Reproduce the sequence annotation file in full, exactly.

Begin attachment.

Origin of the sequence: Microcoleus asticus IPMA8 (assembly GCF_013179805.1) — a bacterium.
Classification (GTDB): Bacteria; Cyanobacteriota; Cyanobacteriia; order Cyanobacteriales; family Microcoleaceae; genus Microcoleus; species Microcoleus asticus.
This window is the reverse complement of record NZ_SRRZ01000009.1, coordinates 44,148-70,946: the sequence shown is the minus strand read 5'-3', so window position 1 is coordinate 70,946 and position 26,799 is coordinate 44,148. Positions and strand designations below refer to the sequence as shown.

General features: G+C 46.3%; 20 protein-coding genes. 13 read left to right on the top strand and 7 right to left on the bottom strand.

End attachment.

Origin of the sequence: Microcoleus asticus IPMA8 (assembly GCF_013179805.1) — a bacterium.
Classification (GTDB): Bacteria; Cyanobacteriota; Cyanobacteriia; order Cyanobacteriales; family Microcoleaceae; genus Microcoleus; species Microcoleus asticus.
This window is the reverse complement of record NZ_SRRZ01000009.1, coordinates 44,148-70,946: the sequence shown is the minus strand read 5'-3', so window position 1 is coordinate 70,946 and position 26,799 is coordinate 44,148. Positions and strand designations below refer to the sequence as shown.

General features: G+C 46.3%; 20 protein-coding genes. 13 read left to right on the top strand and 7 right to left on the bottom strand.